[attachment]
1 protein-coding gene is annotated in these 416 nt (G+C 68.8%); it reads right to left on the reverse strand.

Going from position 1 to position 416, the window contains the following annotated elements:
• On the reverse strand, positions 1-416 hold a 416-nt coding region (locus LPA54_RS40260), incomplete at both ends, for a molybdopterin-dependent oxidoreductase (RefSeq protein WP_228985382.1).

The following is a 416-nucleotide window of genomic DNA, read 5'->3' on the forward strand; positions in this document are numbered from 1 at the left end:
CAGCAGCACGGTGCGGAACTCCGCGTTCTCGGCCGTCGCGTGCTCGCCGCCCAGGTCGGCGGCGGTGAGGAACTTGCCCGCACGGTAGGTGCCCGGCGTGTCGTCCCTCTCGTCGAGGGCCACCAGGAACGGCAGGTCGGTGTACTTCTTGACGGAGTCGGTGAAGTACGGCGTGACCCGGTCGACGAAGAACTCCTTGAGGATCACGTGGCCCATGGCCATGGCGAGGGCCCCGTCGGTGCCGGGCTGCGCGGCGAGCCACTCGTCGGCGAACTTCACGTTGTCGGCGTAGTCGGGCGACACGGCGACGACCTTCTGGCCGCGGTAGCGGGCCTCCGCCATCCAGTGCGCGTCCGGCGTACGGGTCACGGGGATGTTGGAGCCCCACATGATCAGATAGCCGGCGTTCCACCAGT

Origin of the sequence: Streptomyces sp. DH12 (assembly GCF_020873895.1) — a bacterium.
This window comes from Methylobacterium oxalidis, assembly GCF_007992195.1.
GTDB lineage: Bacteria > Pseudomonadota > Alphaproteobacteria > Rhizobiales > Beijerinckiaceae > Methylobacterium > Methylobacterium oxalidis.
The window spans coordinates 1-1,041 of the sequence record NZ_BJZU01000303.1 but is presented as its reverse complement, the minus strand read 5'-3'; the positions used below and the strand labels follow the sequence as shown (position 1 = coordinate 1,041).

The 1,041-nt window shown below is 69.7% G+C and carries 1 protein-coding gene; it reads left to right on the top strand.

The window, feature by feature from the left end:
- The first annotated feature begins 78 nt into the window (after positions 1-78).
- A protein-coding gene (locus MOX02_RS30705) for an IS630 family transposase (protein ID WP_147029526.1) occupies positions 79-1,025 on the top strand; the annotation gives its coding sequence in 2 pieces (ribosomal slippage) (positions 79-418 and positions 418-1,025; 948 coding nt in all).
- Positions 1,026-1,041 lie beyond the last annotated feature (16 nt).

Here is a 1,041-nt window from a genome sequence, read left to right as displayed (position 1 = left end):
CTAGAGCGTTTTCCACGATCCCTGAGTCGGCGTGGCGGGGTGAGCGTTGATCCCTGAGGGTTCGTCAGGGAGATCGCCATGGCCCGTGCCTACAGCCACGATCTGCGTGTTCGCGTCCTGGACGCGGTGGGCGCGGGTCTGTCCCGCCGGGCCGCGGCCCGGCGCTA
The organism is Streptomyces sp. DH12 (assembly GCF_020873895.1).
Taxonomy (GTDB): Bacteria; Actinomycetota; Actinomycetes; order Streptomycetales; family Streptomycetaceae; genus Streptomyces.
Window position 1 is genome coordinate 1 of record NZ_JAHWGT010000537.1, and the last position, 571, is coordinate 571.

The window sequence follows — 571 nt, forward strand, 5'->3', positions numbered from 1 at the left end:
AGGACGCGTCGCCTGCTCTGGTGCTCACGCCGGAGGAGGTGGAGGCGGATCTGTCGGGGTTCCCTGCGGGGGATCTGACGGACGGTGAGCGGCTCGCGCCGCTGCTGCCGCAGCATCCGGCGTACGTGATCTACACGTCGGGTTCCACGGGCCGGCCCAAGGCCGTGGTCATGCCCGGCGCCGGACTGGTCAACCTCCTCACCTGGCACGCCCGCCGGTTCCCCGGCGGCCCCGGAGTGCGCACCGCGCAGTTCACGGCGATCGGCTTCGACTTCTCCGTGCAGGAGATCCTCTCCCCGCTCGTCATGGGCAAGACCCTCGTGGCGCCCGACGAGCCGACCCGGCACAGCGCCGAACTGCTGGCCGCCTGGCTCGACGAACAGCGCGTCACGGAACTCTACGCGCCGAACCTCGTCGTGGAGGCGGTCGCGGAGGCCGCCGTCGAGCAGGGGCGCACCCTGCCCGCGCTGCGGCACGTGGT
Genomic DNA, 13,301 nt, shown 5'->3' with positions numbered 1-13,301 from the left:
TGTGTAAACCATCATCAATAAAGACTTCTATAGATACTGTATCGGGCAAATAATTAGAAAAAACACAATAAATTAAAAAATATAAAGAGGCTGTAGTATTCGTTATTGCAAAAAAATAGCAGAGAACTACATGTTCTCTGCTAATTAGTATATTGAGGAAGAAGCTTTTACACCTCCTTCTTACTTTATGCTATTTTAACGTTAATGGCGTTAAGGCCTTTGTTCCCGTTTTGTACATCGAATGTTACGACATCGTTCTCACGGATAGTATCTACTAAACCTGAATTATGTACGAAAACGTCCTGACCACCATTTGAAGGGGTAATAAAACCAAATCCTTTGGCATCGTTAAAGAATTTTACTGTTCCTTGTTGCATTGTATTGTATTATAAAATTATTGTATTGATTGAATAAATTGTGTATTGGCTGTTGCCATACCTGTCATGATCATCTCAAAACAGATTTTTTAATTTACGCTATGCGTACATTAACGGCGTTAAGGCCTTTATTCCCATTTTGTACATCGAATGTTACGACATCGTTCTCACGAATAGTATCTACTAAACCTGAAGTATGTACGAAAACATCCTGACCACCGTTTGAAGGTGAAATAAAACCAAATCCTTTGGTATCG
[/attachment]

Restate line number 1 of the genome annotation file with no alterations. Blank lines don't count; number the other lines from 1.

1 protein-coding gene is annotated in these 416 nt (G+C 68.8%); it reads right to left on the reverse strand.